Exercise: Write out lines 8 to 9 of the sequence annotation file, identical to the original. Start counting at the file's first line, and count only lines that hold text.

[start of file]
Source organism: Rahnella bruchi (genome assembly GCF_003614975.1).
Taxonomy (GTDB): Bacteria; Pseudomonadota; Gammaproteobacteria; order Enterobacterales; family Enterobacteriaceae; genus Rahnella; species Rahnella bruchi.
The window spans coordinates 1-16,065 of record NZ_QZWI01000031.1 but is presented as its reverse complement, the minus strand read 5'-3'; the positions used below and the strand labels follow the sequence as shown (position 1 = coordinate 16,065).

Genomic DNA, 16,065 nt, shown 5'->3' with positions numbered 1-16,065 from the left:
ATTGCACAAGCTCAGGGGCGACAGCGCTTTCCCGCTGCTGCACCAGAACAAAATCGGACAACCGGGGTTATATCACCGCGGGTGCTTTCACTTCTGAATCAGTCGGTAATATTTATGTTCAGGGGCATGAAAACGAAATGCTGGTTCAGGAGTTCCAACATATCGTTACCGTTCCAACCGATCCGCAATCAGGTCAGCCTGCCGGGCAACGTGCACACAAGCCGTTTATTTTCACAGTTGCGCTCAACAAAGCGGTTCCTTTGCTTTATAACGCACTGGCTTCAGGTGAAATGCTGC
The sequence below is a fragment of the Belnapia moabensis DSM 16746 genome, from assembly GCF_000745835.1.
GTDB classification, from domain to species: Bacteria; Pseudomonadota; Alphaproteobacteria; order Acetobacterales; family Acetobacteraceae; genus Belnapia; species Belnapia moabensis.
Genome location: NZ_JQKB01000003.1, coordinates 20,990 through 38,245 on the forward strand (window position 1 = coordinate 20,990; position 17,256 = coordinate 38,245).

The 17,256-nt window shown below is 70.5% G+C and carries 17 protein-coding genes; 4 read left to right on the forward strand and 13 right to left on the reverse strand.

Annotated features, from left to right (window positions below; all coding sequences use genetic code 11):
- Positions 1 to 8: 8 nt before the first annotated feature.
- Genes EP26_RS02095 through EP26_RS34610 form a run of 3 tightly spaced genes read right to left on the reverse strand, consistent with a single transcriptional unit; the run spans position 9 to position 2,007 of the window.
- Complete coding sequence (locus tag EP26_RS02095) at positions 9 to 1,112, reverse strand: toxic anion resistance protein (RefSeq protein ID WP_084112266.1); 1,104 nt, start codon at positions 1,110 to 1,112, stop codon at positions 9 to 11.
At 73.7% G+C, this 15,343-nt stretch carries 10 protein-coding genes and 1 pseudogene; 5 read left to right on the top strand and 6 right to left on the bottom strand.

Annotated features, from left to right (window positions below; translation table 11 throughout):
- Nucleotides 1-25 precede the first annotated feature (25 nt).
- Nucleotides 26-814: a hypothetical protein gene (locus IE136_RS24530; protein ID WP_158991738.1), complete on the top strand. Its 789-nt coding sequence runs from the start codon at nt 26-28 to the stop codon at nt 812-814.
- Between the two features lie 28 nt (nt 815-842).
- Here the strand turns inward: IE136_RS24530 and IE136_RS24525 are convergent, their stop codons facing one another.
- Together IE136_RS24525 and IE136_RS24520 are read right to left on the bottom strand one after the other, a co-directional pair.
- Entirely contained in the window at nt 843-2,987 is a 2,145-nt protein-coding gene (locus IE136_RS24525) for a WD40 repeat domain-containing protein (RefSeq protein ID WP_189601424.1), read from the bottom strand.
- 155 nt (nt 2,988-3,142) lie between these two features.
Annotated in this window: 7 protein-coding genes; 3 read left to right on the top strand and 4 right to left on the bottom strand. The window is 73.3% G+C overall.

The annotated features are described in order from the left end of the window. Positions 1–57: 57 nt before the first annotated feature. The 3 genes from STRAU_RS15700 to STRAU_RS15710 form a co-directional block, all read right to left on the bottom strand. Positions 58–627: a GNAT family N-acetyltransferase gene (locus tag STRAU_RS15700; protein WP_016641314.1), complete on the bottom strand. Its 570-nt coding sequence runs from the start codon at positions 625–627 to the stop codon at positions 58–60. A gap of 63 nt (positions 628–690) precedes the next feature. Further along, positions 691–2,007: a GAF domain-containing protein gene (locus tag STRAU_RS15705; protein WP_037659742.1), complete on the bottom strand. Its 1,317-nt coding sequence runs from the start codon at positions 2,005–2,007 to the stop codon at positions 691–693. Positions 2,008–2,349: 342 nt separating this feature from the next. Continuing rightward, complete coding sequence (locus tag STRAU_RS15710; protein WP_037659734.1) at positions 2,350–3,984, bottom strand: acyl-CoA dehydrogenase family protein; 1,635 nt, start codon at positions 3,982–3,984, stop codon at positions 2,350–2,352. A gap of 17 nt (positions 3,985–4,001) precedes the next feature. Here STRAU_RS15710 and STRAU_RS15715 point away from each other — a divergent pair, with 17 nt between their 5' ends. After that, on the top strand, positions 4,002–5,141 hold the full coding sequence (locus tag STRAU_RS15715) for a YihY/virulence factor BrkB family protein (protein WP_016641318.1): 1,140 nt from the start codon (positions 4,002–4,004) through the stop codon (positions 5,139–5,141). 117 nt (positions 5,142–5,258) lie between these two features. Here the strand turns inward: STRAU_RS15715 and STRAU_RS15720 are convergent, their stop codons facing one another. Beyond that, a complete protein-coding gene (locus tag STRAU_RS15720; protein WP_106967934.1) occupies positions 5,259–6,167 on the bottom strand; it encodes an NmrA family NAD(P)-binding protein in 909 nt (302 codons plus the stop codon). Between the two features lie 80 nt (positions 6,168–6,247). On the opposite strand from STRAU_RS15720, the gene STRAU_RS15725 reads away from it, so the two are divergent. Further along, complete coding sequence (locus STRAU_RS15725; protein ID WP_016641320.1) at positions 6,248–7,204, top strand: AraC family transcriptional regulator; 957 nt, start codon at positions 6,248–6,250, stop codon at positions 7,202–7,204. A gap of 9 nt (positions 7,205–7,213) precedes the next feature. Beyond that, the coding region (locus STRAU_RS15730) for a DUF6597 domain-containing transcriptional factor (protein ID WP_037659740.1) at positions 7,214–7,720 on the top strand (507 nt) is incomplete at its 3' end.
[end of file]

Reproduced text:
Genome location: NZ_JQKB01000003.1, coordinates 20,990 through 38,245 on the forward strand (window position 1 = coordinate 20,990; position 17,256 = coordinate 38,245).

The 17,256-nt window shown below is 70.5% G+C and carries 17 protein-coding genes; 4 read left to right on the forward strand and 13 right to left on the reverse strand.